The “Sophisticated” Barbarian

In my seminar this week, Professor Berghof had introduced to a German movie titled Perfume: The Story of a Murderer. Although showing us only a short clip of the beginning of the film, I was intrigued by the story and decided to watch the rest of if on my own time.

The film tells the story of a man named Jean-Baptiste Grenouille, an orphan with an extraordinary skill in his olfactory senses. Upon his first arrival to Paris, he becomes enchanted with the new scents. A desire to recreate and keep the scents of various women consumes him, and he murders these women in order to form an absolutely addictive perfume. However, he is sentenced to an execution for these murders, but manages to escape by applying the perfume onto himself. Realizing that he will never be loved as a normal person due to himself not having a distinct body odor, he pours the rest of the perfume onto himself, causing the people around him to devour and kill him due to its enchanting effect.



Although incredibly disturbing, the film was rather intriguing. When analyzing the film further, it can be seen how it relates to what Professor Steintrager was discussing in lecture, which was essentially Rousseau’s beliefs and his paradox of the “sophisticated barbarian” and how he believed that civilization inherently corrupts humans. It also relates to the frontispiece of Rousseau’s Discourse on the Origin of Inequality, as it depicts a Hottentot, after coming into contact with civilized society, chooses to leave and return to his equals as he sees how corrupt it is.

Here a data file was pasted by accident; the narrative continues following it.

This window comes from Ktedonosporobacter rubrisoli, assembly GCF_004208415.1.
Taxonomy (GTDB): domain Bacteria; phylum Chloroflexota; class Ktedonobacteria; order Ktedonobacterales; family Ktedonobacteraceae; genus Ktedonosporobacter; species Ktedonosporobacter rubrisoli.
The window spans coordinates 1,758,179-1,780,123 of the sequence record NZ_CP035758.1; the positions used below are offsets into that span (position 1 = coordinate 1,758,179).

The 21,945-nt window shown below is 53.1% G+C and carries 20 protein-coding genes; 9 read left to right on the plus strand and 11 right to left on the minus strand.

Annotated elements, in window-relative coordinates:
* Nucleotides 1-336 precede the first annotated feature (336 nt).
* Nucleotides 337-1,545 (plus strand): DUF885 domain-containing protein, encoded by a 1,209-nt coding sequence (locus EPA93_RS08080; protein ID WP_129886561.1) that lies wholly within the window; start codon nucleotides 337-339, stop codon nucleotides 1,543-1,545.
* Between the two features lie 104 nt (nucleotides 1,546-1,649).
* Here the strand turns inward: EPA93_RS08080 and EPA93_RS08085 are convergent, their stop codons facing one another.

As seen in the film, the main character can be seen as relatively more primitive than those in the city: he was born in poor area, grew up in an orphanage, and spent his teenage years and young adulthood working as a tanner’s apprentice, slaving away. In the very beginning of the film, depicting him as a child, Jean-Baptiste’s interests in scents were fairly innocent, restricted to the nature around him. It is not until he is older and introduced into the bustling city life that he becomes a murderer, showing how his introduction into a more civilized society was what brought on these tendencies.

Jean-Baptiste differs from the barbarian portrayed in the frontispiece of Rousseau’s Discourse on the Origin of Inequality however, as when introduced into society, he allows it to corrupt him.  Unlike the Hottentot, he doesn’t see the corruption of the civilized and becomes enchanted with its decadence. He himself causes his own ruination as he is tempted from civilization and does not realize their immorality until it is too late. Because he becomes so contempt with society for not loving him for something so trivial as not having his own body odor, he chooses to die at their hands.

Although there are parallels between Grenouille and Rousseau’s faith of the sophisticated barbarian, Grenouille ultimately does not live up to these standards. However, it is also worth noting the he was never a “true” barbarian anyway, just relatively more primitive than the others in the film.


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